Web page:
Technology is Doing Bad Things to Our Brains—and There’s Science to Prove It

From memory to attention span, logging hours in front of screens each day is negatively affecting our minds.

Goldfish now have longer attention spans than humans (theirs is nine seconds; ours is eight) and the explosion of technology we’ve experienced over the past decade could be to blame. That’s the theory explored in a fascinating story just posted by Axios, titled “How tech ate the media and our minds.”

Image courtesy of Unsplash

Our hyper-connected world has its perks — it’s much easier now to share information and ideas than it was in 2007. But there are drawbacks as well. TIME recently explored this problem too, in an article titled “You Asked: Is My Smartphone Making Me Dumber?” That story points to a 2009 Stanford study where people described as “media multitaskers” (think checking email, texting and surfing the web at the same time) had a harder time staying on task and “sorting important info from background noise.” That was eight years ago, and the noise has only increased since then. As Axios reported, every day there are billions of Google searches, 500 million Tweets sent into the Twittersphere and upwards of 13.8 billion hours of video shared on YouTube. Each day we check our phones 50 times (potentially more) and spend around six hours browsing digital media.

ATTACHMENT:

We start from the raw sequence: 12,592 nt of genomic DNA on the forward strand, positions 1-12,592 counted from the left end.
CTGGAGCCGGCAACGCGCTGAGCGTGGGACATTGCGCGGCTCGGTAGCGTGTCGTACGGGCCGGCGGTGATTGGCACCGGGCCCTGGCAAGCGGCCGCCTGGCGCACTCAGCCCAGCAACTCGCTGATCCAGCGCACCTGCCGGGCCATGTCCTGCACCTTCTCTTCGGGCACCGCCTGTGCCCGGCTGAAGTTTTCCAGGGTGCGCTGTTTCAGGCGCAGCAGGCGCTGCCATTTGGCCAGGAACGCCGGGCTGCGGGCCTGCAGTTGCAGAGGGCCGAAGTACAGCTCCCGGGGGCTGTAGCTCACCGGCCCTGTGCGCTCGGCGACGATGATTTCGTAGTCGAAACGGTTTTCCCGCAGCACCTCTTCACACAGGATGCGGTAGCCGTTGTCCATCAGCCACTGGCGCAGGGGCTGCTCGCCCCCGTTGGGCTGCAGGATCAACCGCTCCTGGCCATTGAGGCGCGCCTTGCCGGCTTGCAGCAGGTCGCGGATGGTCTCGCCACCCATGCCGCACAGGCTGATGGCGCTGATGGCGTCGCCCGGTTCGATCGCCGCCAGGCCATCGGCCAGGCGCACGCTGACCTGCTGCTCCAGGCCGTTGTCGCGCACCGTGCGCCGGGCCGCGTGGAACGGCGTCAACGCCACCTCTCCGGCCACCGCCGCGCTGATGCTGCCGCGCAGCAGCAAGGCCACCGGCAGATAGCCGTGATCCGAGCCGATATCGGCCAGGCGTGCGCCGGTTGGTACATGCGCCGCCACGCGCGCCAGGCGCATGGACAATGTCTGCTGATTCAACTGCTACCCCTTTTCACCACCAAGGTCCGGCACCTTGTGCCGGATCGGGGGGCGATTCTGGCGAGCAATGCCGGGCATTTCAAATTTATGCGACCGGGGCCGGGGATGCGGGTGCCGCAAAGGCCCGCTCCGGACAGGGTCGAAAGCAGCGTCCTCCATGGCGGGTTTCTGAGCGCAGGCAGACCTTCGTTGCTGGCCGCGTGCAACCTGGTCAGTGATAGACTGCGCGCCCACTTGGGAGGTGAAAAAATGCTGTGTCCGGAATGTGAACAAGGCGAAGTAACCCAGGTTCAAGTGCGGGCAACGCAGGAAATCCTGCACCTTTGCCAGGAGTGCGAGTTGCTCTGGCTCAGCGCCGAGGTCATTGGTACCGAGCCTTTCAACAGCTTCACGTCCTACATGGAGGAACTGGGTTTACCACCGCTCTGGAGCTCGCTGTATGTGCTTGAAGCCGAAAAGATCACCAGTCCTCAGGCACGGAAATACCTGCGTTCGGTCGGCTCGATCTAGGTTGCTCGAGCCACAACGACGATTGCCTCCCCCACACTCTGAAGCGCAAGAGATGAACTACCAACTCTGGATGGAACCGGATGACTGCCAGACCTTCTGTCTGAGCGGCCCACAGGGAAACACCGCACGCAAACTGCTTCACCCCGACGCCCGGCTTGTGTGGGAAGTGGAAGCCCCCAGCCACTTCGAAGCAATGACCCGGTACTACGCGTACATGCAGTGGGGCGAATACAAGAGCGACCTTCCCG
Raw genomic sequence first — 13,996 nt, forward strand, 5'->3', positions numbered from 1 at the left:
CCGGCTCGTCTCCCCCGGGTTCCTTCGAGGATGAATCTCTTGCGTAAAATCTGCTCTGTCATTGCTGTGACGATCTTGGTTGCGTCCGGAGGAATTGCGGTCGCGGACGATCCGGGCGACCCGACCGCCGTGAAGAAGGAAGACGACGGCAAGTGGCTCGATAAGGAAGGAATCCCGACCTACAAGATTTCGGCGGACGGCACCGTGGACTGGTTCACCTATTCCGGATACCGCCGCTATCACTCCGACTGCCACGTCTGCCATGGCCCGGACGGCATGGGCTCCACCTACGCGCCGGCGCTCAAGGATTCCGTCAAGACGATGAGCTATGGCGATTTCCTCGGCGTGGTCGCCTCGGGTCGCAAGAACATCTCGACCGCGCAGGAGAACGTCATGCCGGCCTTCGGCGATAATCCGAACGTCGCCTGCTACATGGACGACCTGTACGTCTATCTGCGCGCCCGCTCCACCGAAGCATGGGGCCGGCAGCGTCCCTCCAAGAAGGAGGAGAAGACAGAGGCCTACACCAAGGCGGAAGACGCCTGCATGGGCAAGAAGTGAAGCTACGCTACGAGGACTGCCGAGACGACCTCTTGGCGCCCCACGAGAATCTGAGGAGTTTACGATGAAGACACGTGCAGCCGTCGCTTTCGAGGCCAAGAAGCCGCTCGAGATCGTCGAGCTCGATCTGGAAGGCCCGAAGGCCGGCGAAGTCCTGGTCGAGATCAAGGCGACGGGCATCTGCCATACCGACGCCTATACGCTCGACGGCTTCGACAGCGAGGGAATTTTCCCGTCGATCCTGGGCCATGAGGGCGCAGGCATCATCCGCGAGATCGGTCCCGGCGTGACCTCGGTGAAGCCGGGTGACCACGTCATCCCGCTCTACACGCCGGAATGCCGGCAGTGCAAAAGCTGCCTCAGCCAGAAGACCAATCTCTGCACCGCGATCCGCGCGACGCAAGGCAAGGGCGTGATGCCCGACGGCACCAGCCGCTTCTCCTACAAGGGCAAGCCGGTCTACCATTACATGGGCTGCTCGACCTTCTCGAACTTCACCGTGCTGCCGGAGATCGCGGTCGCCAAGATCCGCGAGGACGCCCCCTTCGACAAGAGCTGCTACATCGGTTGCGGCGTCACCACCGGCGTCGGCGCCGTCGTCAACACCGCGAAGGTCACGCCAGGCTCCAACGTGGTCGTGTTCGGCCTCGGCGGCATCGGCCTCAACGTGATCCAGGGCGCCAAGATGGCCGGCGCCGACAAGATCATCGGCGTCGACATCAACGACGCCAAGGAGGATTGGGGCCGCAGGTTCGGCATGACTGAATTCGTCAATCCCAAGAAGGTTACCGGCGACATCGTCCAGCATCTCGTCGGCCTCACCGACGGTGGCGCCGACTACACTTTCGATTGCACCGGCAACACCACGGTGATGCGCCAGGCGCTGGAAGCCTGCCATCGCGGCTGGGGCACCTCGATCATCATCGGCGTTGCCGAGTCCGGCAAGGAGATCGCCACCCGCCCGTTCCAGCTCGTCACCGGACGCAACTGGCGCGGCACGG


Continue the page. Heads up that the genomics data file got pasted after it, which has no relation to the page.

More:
Our reliance on technology is not only making it harder to stay focused, but literally changing how we think. TIME reported that when we know information is just a Google search away, we’re worse at actually remembering and storing what it is we wanted to know.

We’re also struggling to discern what’s true. Another more recent study from Stanford (pointed out by TIME) found that students had a hard time separating real news from sponsored stories, even when an article was visibly labeled as an ad. That’s a big deal, for many reasons. Axios reported that 62% of U.S. adults use social media as their source for news, although 68% of people don’t even trust the news they read. That is, of course, if they actually click on it — research from Columbia University found that nearly “60 percent of all social media posts are shared without being clicked on.”

While this information might feel overwhelming, there are ways to disconnect and give your brain a break. Here are some tips for separating yourself from technology, if only for a little while. And if you want to know more about what technology is doing to our brains, read the pieces on Axios and TIME.